Denisse Velasco has been suffering from acute anxiety since spring, when she narrowly escaped being abducted from a busy street in Guadalajara, Mexico.
She was waiting at a bus stop one morning when a man jumped out of a taxi and tried to force her inside. Velasco suspects it was a drug trafficker intent on kidnapping her for ransom.
“The same thing could happen again in any moment,” Velasco told the Thomson Reuters Foundation. “I walk different routes every day to make sure I’m not followed.”
Velasco’s story is far from uncommon in Mexico, where violence against women has risen dramatically since the government declared war on organized drug trafficking 10 years ago.
Former Mexican President Felipe Calderon launched the hard-line war on drug cartels in December 2006, heavily increasing the role of the military to enforce the law-and-order regime. More than 170,000 killings have been reported since the crackdown commenced.
The offensive splintered trafficking gangs, creating dozens of new ones. It also aggravated territorial disputes and made Mexico more violent, experts say, with women increasingly the victims.
Murders of women have risen by 84 percent to 2,383 last year from 1,298 in 2006, according to government statistics.
The death toll for women has been particularly high in the key battlegrounds of Jalisco, Guerrero and Mexico states.
Guadalajara, the site of Velasco’s attack, is the capital of Jalisco, where authorities say 1,171 girls and women went missing in 2015.
The Mexican government acknowledges the link between its war on drugs and violence against women.
“There’s a strong correlation between the rise in violent deaths of women and the strategy to combat organized crime,” said Pablo Navarrete Gutierrez, legal affairs coordinator for the National Institute of Women (Inmujeres), a government agency charged with tackling gender violence and discrimination.
“From 2012, we started to see a slight decrease in homicides of women, but the number is nevertheless worrying. This is a serious problem.”
The violence has resonated through the community as a whole, said Maria Guadalupe Ramos Ponce, a coordinator for the Committee of Women’s Rights in Latin America and the Caribbean.
“The drug war has normalized misogynistic violence,” Ramos Ponce said.
The violence has grown more gruesome toward women as well, with torture and dismemberment more common, she said.
“It is not just that they take their lives. It is how they take their lives,” Ramos Ponce said, noting the body and decapitated head of an unidentified woman was found on the side of a Jalisco highway earlier this month.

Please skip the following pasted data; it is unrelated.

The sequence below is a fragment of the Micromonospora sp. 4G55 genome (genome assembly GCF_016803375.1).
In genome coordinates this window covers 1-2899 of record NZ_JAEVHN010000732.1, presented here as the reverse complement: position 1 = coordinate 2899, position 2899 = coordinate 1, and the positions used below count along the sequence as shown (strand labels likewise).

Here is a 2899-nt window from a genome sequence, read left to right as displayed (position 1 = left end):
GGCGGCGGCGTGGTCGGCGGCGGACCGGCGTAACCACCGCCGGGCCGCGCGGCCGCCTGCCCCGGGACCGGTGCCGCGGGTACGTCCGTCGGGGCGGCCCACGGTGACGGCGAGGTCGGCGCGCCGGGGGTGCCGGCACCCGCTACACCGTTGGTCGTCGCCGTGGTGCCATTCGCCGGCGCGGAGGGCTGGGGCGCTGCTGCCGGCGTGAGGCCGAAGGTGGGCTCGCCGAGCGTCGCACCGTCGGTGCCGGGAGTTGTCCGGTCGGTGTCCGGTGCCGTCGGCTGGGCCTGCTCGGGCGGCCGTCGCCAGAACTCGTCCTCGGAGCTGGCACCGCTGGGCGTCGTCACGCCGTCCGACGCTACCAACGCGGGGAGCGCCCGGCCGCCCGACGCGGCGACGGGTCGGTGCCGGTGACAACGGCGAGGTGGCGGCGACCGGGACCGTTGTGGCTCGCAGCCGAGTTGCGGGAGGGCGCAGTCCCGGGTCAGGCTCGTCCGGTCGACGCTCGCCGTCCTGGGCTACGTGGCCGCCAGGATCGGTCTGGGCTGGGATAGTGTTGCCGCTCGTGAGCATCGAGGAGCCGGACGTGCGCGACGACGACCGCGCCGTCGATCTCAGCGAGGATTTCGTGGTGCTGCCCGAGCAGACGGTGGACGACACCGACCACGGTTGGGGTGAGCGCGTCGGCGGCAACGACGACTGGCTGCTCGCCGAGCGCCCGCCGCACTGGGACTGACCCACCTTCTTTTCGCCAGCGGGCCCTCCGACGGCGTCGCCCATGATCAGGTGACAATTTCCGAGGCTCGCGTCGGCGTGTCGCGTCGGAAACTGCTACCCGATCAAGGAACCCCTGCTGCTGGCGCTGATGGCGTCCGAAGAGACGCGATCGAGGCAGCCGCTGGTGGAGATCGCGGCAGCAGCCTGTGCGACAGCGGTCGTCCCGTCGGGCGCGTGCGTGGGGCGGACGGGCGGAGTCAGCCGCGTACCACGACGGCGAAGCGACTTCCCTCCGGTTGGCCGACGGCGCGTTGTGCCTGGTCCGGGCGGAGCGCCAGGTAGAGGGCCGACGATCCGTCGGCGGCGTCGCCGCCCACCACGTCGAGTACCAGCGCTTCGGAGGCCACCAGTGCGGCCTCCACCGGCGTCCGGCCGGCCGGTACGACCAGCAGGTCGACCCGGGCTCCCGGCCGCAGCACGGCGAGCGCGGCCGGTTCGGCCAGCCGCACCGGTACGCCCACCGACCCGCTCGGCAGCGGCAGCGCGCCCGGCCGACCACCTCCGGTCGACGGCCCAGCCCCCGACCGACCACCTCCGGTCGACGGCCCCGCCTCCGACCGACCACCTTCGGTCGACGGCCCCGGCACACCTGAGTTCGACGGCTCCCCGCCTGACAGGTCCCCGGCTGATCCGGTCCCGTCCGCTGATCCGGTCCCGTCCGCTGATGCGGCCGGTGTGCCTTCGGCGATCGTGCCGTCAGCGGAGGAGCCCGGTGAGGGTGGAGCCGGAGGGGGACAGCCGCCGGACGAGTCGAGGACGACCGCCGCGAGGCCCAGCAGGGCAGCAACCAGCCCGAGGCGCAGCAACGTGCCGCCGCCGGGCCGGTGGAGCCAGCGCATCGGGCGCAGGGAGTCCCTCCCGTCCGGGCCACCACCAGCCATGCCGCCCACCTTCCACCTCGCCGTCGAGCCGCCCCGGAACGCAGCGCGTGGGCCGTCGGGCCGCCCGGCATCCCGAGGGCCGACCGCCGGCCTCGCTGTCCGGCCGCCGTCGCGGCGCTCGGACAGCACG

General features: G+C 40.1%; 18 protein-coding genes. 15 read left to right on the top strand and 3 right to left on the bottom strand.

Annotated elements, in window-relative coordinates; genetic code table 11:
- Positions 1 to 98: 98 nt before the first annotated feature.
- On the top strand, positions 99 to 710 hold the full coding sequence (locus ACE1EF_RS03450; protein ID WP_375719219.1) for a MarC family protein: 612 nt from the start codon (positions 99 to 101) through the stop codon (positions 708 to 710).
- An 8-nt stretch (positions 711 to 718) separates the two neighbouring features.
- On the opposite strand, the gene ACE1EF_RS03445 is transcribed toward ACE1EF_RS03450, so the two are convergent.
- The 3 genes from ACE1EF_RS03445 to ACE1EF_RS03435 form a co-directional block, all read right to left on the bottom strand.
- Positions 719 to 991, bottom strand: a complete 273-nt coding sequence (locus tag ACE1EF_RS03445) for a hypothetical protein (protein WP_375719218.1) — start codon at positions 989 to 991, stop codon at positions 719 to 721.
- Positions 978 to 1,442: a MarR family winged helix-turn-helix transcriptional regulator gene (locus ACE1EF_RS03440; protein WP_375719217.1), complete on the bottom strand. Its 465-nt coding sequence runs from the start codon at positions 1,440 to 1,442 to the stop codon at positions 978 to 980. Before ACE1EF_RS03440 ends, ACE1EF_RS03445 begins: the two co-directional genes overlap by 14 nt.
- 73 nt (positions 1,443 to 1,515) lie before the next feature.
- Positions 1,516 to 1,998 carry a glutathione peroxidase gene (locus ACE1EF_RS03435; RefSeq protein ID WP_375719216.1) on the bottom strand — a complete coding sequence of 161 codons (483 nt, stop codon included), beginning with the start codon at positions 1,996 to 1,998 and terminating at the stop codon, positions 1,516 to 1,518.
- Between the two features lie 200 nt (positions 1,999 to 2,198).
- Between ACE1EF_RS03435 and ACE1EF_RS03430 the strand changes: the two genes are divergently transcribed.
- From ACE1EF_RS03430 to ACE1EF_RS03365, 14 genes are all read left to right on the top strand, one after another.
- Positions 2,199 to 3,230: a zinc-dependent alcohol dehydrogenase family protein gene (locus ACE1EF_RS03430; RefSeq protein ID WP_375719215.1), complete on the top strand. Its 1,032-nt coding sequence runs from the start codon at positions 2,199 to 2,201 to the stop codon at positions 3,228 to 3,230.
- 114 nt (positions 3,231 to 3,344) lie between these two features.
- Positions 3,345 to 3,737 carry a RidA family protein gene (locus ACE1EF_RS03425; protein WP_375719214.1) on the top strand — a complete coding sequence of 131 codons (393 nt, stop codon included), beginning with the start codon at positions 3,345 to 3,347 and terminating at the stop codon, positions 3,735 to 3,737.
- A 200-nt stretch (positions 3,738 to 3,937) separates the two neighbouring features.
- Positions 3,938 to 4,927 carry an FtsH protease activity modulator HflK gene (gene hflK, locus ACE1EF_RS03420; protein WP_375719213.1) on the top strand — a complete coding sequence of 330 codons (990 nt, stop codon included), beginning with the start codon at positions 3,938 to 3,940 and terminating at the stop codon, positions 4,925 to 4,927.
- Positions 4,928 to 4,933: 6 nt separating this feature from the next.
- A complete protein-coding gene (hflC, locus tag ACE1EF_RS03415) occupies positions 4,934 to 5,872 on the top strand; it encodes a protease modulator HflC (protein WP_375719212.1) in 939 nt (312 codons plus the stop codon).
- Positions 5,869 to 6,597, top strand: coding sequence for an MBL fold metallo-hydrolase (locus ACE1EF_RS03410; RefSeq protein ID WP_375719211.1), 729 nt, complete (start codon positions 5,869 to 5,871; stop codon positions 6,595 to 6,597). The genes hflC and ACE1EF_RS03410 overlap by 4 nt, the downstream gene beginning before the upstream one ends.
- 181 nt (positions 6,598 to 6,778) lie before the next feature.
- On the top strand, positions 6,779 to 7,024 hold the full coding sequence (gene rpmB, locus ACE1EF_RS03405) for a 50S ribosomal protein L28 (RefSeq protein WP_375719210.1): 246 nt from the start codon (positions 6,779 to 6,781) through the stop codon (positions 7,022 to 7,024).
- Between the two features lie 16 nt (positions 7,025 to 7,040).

Since the war on drugs began, kidnappings and extortion have become commonplace, and Human Rights Watch has accused Mexican security officials of violating human rights through killings, torture and disappearances.
The newer drug traffickers are more willing to target innocent victims, using kidnapping and human trafficking as threats and weapons, experts say.
“The rules of engagement have changed, and killing a rival’s family members has become common practice,” said Angelica de la Peña Gomez, a senator for the Party of the Democratic Revolution (PRD) and president of the Senate’s Human Rights Commission.
Extreme violence is particularly prevalent in impoverished areas. Mexico’s 10 poorest states each had at least 60 femicides last year, compared with a national average of 49.
Most analysts agree that the nation’s anti-drug strategy has exacerbated poverty, in turn worsening violence against women.
For example, anti-drug fumigation programs destroy the only income available to many opium poppy and marijuana farmers and kill nearby food crops as well.
Poverty in Mexico rose to more than 53 percent in 2014, up from 49 percent in 2008, according to the World Bank, the second highest increase in Latin America after Venezuela.
Poverty is often linked to abusive relationships as men resort to violence as an outlet for frustration.
“People will displace their aggression,” said Jane Wood, a forensic psychologist at Britain’s Kent University. “Female partners are often targeted.”
Security forces engaged in the drug war are guilty as well of violence against women, according to Amnesty International which released a report in June saying police and armed forces routinely abused female prisoners, with almost total impunity.
“The current approach to public security sees women as expendable parts,” said Madeleine Penman, Amnesty’s Mexico researcher. “Authorities themselves often subject women to mass arrests in order to inflate their figures.”
Such women are often accused of crimes without any evidence. Of the 100 women interviewed for Amnesty’s report, 93 said they were hit or beaten while under arrest and 33 said they had been raped in custody.
Mexico’s defense secretary apologized in April after a leaked video showed soldiers and police suffocating a female suspect with a plastic bag.
Penman said she welcomed the apology but said it falls far short.
“In order to respect human rights in Mexico, the government needs to have a roadmap to demilitarize public security,” said Penman. “We think it’s time to have that conversation.”
(Reporting by Stephen Woodman, Editing by Ellen Wulfhorst; Please credit the Thomson Reuters Foundation, the charitable arm of Thomson Reuters, that covers humanitarian news, women’s rights, trafficking, property rights and climate change. Visit news.trust.org)
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